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Japanese punctuality, Filipino time

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Second Opinion

Japanese punctuality, Filipino time

/ 05:26 AM August 10, 2017

TOKYO — Whenever I’m in Japan, I cannot help but marvel at the people’s punctuality.

A recent experience was illustrative: My friends and I had just left Mount Akagi in Gunma Prefecture and were aboard the bus back to the train station, but just as it was about to depart, a passenger rose, talked to the driver, then faced the other passengers. In between apologetic bows, he asked if it was okay for us to wait for his friend who should be arriving in one or two minutes. He hadn’t even finished talking when his friend arrived, running. The friend was late for just over 30 seconds, but such a delay sufficed for him to make a public apology.

How did the Japanese acquire such an acute sense of time?

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For a facile answer, one could cite a highly efficient and reliable transportation system — from extensive subway systems to the famed shinkansen — that makes it very easy for people to fulfill their commitments. Because it takes exactly 33 minutes from Asakusa to Shibuya via the Ginza Line, I know exactly which train to take if I’m meeting someone at Hachiko’s.

But even the Japanese who are in the Philippines are known to be punctual, which tells us that there’s more to their sense of time than the infrastructure that enables it.

Surprisingly, scholars aver that the Japanese sense of punctuality is actually a relatively recent phenomenon. Historian Takehiko Hashimoto notes that Westerners in the mid-19th century actually complained that the Japanese were always late! It was only decades later, as part of the Meiji-era reforms, that punctuality was institutionalized. Children, for instance, were instructed to arrive 10 minutes before the start of class.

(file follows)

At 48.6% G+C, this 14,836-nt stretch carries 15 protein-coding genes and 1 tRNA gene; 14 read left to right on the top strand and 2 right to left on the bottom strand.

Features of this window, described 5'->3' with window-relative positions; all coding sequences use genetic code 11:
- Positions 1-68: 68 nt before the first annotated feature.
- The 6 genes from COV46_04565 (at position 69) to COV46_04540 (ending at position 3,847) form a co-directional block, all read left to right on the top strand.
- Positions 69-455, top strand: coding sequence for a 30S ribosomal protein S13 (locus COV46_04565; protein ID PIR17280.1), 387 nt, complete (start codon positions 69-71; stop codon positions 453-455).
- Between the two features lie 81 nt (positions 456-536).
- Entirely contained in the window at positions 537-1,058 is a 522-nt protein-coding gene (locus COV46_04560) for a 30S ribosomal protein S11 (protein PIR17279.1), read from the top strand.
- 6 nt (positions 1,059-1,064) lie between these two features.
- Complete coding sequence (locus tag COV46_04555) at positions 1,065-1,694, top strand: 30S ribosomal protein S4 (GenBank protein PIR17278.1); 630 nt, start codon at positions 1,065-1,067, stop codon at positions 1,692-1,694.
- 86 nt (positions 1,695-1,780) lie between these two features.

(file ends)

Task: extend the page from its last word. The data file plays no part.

A second wave of time consciousness — one that pervaded the people’s everyday lives — came after the war, aided by the proliferation of wristwatches, heavy industrialization, and the inculcation of Western values. Surely, this sense of time, too, fostered the rise of a hyperefficient transport system, making Japanese punctuality a “coproduction” of culture and infrastructure.

As for the Philippines, while it is easy to blame our tardiness on the traffic and the unpredictable weather — or label it as an immutable “mentality” — one way to look at it is to consider how time has always been relative, and not just in Einstein’s sense of the word.

Anthropologists point out that “clock time”—i.e., seconds, minutes, hours — is in itself a modern invention: Until very recently, events dictated the pace of the day in most societies. A colorful example of this “event time” is “alas-puno” — or when the jeepney leaves, not at a certain time, but when it is full. Moreover, temporal categories were broader: umaga, hapon, gabi—allowing for more pakiramdaman (“feeling each other”).

Even in professional contexts in the Philippines today, there is more leeway: Arriving one minute late will likely not merit an apology, but one hour would. Then there’s a “politics of time,” too: Some can arrive “fashionably late” because of—or to assert—their importance. Indeed, people’s conceptions of time are shaped by others’ expectations, even as these expectations also change over time.

Sometimes, I think the Japanese can be punctual to a fault: On a hike up Mount Fuji last year, our guides wanted to schedule everything — including sleeping and waking times — removing the fun in climbing Japan’s highest peak. My Nagoya-based friend Jeion also feels that the overreliance on schedules can lead to a “domino effect” when things go wrong. “Filipino time,” with its flexibility and improvisation, may be suited for situations beyond our control, or when time itself need not be micromanaged — as when one is on vacation.

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But the Japanese sense of time remains a valuable trait, not just for self-improvement but also for national growth: It is no coincidence that the 1950s-60s — when the Japanese began to adopt their modern conceptions of time — also marked the beginning of their “economic miracle.”

What we should strive for, then, is neither a full dismissal of Filipino time nor a full embrace of Japanese punctuality, but the ability to make use of both.

Comments to gideon.lasco@gmail.com

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TAGS: Filipino time, Gideon Lasco, Japanese punctuality, Second Opinion
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